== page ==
Our Curious Public Mood Swings


This is a fascinating and revealing chart illustrating our curious public mood swings. It was produced by Larry Bartels (see here) using data compiled by James Stimson (see here). It measures the “policy mood” of the country since 1950. The higher the score, the more conservative was public opinion at that particular point in time.

Stinson derived this policy mood index from responses to a wide range of public policy surveys. Since it does not rely upon self-identification as liberal or conservative, it is arguably a more nuanced and accurate measure of where public attitudes fall on the liberal-conservative spectrum.

The most obvious thing to note here are the dramatic swings. Clearly public attitudes about major issues are not as fixed as we might imagine. Over the past 65 years public opinion has swung up and down by almost 20 points. Clearly public sentiment can be swayed significantly.

The most interesting thing about these swings is revealed when you refer to the Administration timeline that Bartels added to the x-axis. If you study this a bit you’ll undoubtedly start to scratch your head in confusion. Under each Democrat administration the country became more conservative, and under each Conservative administration the country became more liberal. This is entirely counter-intuitive and immensely important.

The nation became dramatically more liberal during the Eisenhower years. Ike was moderately conservative overall but staunchly conservative on economic issues. It became slightly more conservative during the moderately liberal Kennedy/Johnson era but shifted far toward the conservative extreme during the very liberal Carter years. Similarly, during the extremely conservative Reagan era, public sentiment shot back down again toward the liberal end of the spectrum. Under Clinton, the public then became more conservative and after a year or two of George Bush became more liberal again. Finally, under the very liberal President Obama, we have become dramatically more conservative.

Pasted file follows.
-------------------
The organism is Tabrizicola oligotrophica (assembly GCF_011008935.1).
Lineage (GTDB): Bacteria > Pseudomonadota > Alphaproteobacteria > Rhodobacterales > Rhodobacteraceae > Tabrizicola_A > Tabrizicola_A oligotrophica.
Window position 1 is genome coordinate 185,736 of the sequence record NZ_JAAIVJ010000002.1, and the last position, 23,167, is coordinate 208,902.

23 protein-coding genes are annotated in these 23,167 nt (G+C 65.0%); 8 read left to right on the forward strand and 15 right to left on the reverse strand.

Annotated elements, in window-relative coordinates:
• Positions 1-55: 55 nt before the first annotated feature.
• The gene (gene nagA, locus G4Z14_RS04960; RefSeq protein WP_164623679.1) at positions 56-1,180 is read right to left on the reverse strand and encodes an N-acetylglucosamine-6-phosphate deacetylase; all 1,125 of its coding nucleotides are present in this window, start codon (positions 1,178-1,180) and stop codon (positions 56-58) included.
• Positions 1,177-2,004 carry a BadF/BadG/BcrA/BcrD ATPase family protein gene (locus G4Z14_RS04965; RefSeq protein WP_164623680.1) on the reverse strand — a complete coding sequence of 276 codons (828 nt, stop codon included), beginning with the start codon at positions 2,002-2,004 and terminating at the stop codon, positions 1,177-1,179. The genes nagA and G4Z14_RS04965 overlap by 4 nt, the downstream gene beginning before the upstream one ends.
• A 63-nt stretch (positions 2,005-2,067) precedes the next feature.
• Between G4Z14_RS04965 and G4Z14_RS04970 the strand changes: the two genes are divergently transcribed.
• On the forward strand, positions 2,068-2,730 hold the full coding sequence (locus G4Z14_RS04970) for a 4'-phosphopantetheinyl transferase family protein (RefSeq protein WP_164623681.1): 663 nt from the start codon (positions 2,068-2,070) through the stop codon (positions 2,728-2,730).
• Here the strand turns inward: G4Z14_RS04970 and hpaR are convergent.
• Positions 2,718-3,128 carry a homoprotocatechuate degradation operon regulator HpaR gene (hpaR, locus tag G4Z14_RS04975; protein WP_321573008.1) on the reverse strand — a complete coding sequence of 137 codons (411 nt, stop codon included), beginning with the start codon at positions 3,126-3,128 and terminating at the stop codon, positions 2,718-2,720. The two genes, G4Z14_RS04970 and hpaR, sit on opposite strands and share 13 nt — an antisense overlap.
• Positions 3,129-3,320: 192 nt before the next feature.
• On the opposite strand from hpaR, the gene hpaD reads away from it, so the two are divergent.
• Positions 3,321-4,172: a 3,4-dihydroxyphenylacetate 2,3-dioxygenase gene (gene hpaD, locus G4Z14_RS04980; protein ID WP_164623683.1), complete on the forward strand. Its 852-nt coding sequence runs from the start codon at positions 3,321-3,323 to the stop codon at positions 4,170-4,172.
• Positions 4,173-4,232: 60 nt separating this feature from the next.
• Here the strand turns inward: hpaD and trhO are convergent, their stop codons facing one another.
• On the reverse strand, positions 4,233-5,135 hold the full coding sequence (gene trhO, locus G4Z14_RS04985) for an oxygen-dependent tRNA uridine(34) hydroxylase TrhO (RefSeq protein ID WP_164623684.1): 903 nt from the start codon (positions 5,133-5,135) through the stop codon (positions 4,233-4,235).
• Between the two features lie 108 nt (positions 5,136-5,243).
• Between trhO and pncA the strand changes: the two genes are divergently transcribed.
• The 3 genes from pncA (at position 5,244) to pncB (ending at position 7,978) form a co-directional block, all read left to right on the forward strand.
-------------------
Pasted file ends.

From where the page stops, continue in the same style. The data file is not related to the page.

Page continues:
The next observation may or may not be significant, but the swing has been between 30 and 50 on this scale of conservatism. I can’t imagine what kind of views it would require to earn a 100% rating on this scale, but for what it’s worth public opinion has remained solidly on the liberal side of the spectrum. This seems to defy the popular meme that America is a “near Right” country. It suggests we are actually (still) a “near Left” country.

But that may not last if trends continue. Although this chart bounces up and down, there is still a clear upward best fit line. This supports the long-term trend toward conversativism reported independently by other sources. Essentially each President since Eisenhower has rated as more conservative. More specifically, each Republican President has been more conservative than the previous Republican President and each Democrat President has been more conservative than the previous Democrat President. This reinforces the observation that despite these swings, the Conservatives succeed year after year in moving the “center” ever farther toward the Right.

So what conclusions can we draw from these data? First, it isn’t true that we are intractably divided and cannot change. Clearly a very significant fraction of us can be moved a substantial amount in one direction or the other. Next, we are perhaps overall more liberal than the Right would like to have us believe. However, we are trending ever more conservative and that is never likely to reverse as long as liberals keep voting for the “lesser of two evils” who is still ever more conservative than his or her predecessor.

Finally, as Bartels pointed out in his article, Presidents do not actually succeed in shifting public opinion their direction. The data rather show that the public tends to recoil reliably away from the President in their attitudes. Paradoxically and counter-intuitively, these data suggest that the fastest way to shift public sentiment toward the liberal end would be to elect a highly conservative President. And the best way to reverse the long-term trend toward conservatism may be to allow our “lesser of two evils” Democratic candidates to lose.





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